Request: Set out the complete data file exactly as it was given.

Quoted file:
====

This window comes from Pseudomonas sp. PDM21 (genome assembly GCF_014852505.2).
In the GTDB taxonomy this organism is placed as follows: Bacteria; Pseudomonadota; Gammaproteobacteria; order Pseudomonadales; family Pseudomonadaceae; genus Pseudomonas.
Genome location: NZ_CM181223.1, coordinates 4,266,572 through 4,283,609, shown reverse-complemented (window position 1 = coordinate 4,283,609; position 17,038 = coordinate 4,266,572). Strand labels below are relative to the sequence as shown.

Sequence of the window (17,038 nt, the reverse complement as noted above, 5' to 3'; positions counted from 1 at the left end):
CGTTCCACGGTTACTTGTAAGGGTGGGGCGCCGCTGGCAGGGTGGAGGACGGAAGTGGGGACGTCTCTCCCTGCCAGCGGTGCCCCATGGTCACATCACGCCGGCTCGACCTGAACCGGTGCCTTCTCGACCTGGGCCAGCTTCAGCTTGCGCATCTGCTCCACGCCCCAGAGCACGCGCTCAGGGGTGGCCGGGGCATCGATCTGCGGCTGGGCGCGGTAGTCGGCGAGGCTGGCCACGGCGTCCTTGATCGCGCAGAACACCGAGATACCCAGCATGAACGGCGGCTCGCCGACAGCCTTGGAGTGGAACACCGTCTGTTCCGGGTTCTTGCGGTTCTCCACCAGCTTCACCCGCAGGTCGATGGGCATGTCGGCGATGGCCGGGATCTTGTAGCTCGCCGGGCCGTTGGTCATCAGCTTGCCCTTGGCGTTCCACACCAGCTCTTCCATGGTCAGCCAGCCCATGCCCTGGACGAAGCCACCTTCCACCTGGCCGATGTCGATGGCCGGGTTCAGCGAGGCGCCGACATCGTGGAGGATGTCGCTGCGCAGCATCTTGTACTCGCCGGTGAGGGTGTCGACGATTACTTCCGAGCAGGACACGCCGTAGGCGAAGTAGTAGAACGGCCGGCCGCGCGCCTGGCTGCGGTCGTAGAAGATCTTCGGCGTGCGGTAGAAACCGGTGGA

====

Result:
This window comes from Pseudomonas sp. PDM21 (genome assembly GCF_014852505.2).
In the GTDB taxonomy this organism is placed as follows: Bacteria; Pseudomonadota; Gammaproteobacteria; order Pseudomonadales; family Pseudomonadaceae; genus Pseudomonas.
Genome location: NZ_CM181223.1, coordinates 4,266,572 through 4,283,609, shown reverse-complemented (window position 1 = coordinate 4,283,609; position 17,038 = coordinate 4,266,572). Strand labels below are relative to the sequence as shown.

Sequence of the window (17,038 nt, the reverse complement as noted above, 5' to 3'; positions counted from 1 at the left end):
CGTTCCACGGTTACTTGTAAGGGTGGGGCGCCGCTGGCAGGGTGGAGGACGGAAGTGGGGACGTCTCTCCCTGCCAGCGGTGCCCCATGGTCACATCACGCCGGCTCGACCTGAACCGGTGCCTTCTCGACCTGGGCCAGCTTCAGCTTGCGCATCTGCTCCACGCCCCAGAGCACGCGCTCAGGGGTGGCCGGGGCATCGATCTGCGGCTGGGCGCGGTAGTCGGCGAGGCTGGCCACGGCGTCCTTGATCGCGCAGAACACCGAGATACCCAGCATGAACGGCGGCTCGCCGACAGCCTTGGAGTGGAACACCGTCTGTTCCGGGTTCTTGCGGTTCTCCACCAGCTTCACCCGCAGGTCGATGGGCATGTCGGCGATGGCCGGGATCTTGTAGCTCGCCGGGCCGTTGGTCATCAGCTTGCCCTTGGCGTTCCACACCAGCTCTTCCATGGTCAGCCAGCCCATGCCCTGGACGAAGCCACCTTCCACCTGGCCGATGTCGATGGCCGGGTTCAGCGAGGCGCCGACATCGTGGAGGATGTCGCTGCGCAGCATCTTGTACTCGCCGGTGAGGGTGTCGACGATTACTTCCGAGCAGGACACGCCGTAGGCGAAGTAGTAGAACGGCCGGCCGCGCGCCTGGCTGCGGTCGTAGAAGATCTTCGGCGTGCGGTAGAAACCGGTGGA